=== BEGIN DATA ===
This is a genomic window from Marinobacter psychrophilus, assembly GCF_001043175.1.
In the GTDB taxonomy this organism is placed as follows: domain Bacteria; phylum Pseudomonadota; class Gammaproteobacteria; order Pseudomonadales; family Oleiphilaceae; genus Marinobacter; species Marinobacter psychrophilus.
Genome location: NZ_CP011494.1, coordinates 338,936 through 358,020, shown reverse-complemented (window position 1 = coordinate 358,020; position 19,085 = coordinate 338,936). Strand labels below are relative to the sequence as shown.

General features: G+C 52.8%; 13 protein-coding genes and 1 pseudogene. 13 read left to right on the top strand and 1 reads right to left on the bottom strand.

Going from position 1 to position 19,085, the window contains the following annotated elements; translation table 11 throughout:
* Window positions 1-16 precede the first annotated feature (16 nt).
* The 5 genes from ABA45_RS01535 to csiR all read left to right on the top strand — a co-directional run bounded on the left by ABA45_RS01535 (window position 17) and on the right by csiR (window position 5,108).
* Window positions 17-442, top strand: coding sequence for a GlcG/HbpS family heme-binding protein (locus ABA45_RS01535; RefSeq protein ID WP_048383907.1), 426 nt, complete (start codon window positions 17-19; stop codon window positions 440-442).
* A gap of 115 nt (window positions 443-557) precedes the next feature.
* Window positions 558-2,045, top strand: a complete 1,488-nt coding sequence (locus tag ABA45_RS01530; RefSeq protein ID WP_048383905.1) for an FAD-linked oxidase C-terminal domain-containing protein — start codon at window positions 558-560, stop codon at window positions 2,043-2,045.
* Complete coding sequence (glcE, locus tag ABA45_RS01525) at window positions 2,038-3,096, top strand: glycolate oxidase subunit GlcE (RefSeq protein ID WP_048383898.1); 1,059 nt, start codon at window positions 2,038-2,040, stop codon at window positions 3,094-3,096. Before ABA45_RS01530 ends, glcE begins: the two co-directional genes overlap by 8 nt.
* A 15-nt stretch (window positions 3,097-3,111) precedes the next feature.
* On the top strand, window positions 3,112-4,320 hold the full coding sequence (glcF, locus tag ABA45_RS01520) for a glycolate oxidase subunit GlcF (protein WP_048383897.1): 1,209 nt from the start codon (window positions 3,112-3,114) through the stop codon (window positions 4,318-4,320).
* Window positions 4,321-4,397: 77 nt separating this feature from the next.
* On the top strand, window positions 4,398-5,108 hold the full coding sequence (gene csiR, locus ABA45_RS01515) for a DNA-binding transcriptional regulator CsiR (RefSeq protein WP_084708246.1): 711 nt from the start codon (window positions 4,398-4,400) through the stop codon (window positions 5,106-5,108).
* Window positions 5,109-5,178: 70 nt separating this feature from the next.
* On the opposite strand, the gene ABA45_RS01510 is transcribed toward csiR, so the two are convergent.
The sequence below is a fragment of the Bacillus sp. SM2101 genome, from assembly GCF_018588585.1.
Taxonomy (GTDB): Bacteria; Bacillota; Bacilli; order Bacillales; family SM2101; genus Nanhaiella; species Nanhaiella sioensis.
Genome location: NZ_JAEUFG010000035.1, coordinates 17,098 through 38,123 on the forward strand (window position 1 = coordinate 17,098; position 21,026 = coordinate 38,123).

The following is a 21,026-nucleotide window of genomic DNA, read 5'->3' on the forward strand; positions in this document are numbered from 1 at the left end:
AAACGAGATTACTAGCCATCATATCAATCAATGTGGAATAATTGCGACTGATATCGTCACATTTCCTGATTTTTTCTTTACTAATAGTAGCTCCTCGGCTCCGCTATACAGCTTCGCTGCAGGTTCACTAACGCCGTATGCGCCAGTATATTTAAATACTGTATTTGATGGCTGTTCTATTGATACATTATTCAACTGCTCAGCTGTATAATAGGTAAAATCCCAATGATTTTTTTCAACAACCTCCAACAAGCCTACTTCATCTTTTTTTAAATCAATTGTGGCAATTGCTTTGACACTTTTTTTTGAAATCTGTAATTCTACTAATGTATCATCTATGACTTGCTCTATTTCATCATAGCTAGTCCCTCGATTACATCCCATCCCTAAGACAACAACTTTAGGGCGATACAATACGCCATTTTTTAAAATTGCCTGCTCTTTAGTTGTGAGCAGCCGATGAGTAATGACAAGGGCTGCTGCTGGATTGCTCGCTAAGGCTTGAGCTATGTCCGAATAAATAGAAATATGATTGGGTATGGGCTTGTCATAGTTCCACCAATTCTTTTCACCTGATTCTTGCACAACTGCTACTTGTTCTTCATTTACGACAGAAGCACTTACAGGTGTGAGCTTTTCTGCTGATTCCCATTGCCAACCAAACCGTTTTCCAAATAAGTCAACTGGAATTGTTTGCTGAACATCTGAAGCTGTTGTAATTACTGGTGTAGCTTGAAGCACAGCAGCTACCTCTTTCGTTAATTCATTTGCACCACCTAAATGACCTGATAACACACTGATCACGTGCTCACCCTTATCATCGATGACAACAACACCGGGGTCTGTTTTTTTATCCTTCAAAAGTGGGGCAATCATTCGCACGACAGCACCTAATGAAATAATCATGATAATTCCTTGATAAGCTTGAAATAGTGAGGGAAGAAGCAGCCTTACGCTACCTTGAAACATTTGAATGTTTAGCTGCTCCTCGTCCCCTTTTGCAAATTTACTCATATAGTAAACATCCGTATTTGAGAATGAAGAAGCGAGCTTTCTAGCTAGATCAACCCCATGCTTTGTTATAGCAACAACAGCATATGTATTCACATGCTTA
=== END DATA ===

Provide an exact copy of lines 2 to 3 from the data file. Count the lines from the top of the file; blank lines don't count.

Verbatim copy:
In the GTDB taxonomy this organism is placed as follows: domain Bacteria; phylum Pseudomonadota; class Gammaproteobacteria; order Pseudomonadales; family Oleiphilaceae; genus Marinobacter; species Marinobacter psychrophilus.
Genome location: NZ_CP011494.1, coordinates 338,936 through 358,020, shown reverse-complemented (window position 1 = coordinate 358,020; position 19,085 = coordinate 338,936). Strand labels below are relative to the sequence as shown.